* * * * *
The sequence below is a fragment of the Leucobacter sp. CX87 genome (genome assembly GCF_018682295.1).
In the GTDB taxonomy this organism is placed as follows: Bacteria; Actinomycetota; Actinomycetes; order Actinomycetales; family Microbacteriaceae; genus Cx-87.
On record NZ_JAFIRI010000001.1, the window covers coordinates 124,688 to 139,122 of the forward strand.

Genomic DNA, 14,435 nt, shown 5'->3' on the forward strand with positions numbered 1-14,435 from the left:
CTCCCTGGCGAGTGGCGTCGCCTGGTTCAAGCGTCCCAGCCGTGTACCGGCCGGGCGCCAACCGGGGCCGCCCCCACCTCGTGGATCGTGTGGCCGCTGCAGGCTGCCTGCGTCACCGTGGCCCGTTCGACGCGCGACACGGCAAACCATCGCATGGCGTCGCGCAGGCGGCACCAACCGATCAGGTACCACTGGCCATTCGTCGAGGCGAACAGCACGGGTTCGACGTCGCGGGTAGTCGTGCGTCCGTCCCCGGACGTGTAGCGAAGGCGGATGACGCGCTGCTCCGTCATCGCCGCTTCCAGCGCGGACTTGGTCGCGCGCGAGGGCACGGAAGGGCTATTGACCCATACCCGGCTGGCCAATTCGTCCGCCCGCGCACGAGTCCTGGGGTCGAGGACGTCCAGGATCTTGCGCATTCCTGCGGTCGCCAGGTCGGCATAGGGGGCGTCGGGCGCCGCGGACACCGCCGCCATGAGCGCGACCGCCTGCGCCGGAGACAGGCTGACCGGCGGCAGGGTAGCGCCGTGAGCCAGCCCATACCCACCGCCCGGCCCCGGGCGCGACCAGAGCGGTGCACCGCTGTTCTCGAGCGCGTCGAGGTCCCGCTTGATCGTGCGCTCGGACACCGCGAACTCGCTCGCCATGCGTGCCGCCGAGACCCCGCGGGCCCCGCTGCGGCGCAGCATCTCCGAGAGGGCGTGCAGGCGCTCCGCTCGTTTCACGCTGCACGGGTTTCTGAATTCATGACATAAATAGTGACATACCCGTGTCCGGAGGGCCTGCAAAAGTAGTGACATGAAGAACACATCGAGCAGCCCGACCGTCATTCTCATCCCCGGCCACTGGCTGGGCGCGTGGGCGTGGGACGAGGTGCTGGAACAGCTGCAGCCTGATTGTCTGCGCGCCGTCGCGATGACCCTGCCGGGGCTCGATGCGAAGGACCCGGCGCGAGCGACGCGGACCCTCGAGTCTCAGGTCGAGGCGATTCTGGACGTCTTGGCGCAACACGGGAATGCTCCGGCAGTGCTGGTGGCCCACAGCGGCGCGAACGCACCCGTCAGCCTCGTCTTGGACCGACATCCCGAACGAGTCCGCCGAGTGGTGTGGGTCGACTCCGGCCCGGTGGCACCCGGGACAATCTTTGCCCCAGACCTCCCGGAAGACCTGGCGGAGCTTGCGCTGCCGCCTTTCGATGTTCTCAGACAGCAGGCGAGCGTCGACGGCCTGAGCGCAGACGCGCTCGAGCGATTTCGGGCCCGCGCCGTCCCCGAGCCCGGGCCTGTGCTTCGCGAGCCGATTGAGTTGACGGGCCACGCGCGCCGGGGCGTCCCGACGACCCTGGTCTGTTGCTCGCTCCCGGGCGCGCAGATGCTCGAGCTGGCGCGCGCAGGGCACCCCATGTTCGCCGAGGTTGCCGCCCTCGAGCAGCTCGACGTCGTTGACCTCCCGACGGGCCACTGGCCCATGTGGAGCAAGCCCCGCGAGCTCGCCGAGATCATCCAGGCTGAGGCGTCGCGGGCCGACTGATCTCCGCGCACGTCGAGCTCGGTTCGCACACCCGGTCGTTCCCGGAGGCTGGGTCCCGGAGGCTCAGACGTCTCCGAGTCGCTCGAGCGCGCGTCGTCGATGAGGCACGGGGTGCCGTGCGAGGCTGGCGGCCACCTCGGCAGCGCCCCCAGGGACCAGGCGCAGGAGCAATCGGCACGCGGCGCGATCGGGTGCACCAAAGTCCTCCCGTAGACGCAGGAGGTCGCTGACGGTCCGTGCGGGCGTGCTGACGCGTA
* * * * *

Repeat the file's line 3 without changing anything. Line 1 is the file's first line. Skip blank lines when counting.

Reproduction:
On record NZ_JAFIRI010000001.1, the window covers coordinates 124,688 to 139,122 of the forward strand.